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Why Men Hate Going to Church by [David Murrow]

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Why Men Hate Going to Church Kindle Edition

4.5 out of 5 stars 474 ratings

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From Booklist

According to the author, American men hate going to church, as evidenced by a wealth of statistics that point to an ever-widening gap between female and male churchgoers. Regardless of denomination, it appears that most Christian churches are unintentionally designed to appeal to women and children. How to solve the growing gender gap in congregations of every type? Murrow advocates injecting a strong shot of testosterone into the proceedings to restore the masculine spirit to the church. Churches need to provide a more challenging and confrontational approach to religion and spiritual issues instead of concentrating on more traditional-- and female-oriented--calls for conformity, control, and ceremony. Whether or not you fully buy into his somewhat simplistic hypothesis and solution, Murrow does provide some provocative food for thought on a hot-button topic. Margaret Flanagan
Copyright © American Library Association. All rights reserved --This text refers to an alternate kindle_edition edition.

From Publishers Weekly

Murrow, a television writer and producer, asks and effectively answers the question: "What is it about modern Christianity that is driving men away?" Just 35% of American men say they attend church weekly, he reports, and women make up more than 60% of the typical congregation on a given Sunday. Murrow contends that the church caters to women, children and the elderly by creating a safe, predictable environment. This alienates anyone fond of risk taking, including young men and women, but men are affected most. In order to reach men, Murrow suggests, churches must "adjust the thermostat" to embrace the masculine spirit: let men lead; give them tasks; encourage pastors to show strength and teach men through object lessons, letting them discover truth for themselves. Two of the best outreach methods: start rigorous mentoring programs and help men make friends with other men. Murrow bases his conclusions on what he claims are legitimate biological and cultural gender differences. He is aware that these observations might offend, and his thesis will find few takers among those who believe that the church needs less, not more, male influence. But Murrow's work is quite likely to get an enthusiastic reception from many Christian men. It contains sharp observations that will provoke much discussion—and, perhaps, some change. (Mar. 24)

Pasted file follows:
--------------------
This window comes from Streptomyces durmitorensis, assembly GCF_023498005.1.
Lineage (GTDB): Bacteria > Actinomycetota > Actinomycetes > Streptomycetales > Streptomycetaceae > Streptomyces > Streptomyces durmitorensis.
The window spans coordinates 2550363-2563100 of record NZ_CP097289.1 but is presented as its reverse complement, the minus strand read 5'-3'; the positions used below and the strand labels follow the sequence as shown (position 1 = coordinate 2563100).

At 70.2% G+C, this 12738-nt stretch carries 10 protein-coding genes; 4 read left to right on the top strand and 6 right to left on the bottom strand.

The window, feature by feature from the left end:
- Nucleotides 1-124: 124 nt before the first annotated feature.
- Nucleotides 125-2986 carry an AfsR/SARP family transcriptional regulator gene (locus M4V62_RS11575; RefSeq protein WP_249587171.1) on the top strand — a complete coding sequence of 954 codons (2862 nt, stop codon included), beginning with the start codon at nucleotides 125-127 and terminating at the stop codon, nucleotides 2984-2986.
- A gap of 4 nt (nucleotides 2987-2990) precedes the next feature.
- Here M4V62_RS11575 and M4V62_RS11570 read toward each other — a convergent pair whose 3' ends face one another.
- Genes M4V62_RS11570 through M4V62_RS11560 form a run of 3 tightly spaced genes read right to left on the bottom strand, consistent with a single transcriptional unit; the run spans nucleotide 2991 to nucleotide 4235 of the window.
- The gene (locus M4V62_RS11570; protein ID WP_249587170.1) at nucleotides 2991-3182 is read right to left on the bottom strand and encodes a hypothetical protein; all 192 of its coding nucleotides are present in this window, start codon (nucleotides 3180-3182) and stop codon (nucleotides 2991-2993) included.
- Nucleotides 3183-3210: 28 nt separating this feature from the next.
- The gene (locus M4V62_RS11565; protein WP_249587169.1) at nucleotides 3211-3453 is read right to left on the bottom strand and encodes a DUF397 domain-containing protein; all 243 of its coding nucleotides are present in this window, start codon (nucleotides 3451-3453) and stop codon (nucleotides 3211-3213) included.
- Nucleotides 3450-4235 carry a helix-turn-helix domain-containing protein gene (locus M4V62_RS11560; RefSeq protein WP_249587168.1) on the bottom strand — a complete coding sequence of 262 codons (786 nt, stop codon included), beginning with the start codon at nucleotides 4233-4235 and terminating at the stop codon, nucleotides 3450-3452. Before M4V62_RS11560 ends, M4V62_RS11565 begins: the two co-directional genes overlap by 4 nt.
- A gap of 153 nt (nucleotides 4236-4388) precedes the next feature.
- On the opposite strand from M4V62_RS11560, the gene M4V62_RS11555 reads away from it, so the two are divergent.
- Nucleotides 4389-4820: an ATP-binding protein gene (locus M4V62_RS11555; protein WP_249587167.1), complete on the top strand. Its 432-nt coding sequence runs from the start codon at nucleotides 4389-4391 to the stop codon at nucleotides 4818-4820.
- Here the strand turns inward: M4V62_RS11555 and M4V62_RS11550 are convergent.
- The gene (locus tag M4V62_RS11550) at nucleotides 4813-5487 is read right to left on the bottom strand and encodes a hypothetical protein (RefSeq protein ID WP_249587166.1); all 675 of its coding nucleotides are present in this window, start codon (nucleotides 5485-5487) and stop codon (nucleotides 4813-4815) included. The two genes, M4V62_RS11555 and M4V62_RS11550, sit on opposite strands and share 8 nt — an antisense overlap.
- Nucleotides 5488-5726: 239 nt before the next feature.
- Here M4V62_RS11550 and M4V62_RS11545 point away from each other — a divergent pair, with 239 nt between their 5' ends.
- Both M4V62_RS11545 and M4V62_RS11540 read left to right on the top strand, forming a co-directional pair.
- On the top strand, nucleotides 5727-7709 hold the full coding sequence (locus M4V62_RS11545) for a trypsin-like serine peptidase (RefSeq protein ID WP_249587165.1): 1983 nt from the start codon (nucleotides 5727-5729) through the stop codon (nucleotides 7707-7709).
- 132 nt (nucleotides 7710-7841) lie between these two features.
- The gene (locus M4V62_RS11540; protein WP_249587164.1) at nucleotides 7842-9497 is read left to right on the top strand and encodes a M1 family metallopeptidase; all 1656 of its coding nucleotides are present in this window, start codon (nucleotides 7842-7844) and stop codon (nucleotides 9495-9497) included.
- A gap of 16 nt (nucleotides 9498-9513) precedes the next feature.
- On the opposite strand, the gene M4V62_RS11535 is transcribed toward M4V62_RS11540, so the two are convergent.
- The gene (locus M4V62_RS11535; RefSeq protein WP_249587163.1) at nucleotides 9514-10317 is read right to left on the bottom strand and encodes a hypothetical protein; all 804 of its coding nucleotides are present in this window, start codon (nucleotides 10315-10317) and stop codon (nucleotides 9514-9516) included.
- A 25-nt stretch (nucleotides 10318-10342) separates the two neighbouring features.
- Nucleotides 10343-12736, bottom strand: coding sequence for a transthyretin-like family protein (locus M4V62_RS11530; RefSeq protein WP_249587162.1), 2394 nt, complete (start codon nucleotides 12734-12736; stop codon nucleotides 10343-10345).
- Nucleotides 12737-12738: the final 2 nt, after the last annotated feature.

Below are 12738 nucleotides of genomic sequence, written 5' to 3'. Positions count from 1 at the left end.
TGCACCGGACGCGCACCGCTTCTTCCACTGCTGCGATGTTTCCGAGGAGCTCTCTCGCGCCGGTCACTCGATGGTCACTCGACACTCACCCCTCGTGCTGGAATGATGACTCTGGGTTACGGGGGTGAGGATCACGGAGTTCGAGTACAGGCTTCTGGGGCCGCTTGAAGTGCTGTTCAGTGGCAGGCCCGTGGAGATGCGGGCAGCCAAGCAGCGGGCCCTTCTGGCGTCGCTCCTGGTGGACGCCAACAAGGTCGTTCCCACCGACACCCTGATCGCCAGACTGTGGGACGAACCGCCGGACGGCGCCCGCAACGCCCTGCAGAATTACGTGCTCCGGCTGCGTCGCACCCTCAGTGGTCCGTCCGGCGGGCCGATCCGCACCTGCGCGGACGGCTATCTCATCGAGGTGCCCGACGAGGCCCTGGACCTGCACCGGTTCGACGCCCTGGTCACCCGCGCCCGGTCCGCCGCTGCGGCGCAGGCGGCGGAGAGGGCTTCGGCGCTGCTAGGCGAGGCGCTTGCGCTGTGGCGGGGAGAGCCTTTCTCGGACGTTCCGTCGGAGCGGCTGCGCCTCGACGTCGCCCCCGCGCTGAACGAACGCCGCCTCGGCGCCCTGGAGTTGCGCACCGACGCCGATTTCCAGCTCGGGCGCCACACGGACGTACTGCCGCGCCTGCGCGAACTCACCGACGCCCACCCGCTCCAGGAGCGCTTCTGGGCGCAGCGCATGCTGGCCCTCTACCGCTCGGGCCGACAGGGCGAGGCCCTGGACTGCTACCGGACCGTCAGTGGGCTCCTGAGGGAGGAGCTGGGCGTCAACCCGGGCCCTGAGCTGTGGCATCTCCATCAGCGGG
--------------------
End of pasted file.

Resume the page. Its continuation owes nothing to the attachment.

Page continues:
Copyright © Reed Business Information, a division of Reed Elsevier Inc. All rights reserved.
--This text refers to an alternate kindle_edition edition.

Product details

  • ASIN ‏ : ‎ B005VHBQSM
  • Publisher ‏ : ‎ Thomas Nelson; Revised, Updated ed. edition (Oct. 31 2011)
  • Language ‏ : ‎ English
  • File size ‏ : ‎ 597 KB
  • Simultaneous device usage ‏ : ‎ Up to 5 simultaneous devices, per publisher limits
  • Text-to-Speech ‏ : ‎ Enabled
  • Screen Reader ‏ : ‎ Supported
  • Enhanced typesetting ‏ : ‎ Enabled
  • X-Ray ‏ : ‎ Enabled
  • Word Wise ‏ : ‎ Enabled
  • Sticky notes ‏ : ‎ On Kindle Scribe
  • Print length ‏ : ‎ 257 pages
  • Customer Reviews:
    4.5 out of 5 stars 474 ratings

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David Murrow was sitting in church one day when it hit him: Where are the men?

A television producer and writer by day, he threw himself into answering that question. His quest became a bestselling book, Why Men Hate Going to Church, The book has been reviewed in newspapers such as the Wall Street Journal, Washington Post, New York Times and many others. He’s spoken about the gender gap on the NBC Nightly News, Fox News Channel and PBS. He’s a frequent guest on Christian TV and radio programs such as Family Life Today, Dr. Dobson’s Family Talk and dozens of local broadcasts.

David is also known as The Online Preaching Coach. David teaches pastors and speakers how to craft messages that are watched, remembered and shared online.

David lives in Anchorage, Alaska with his wife Gina.

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4.5 out of 5 stars
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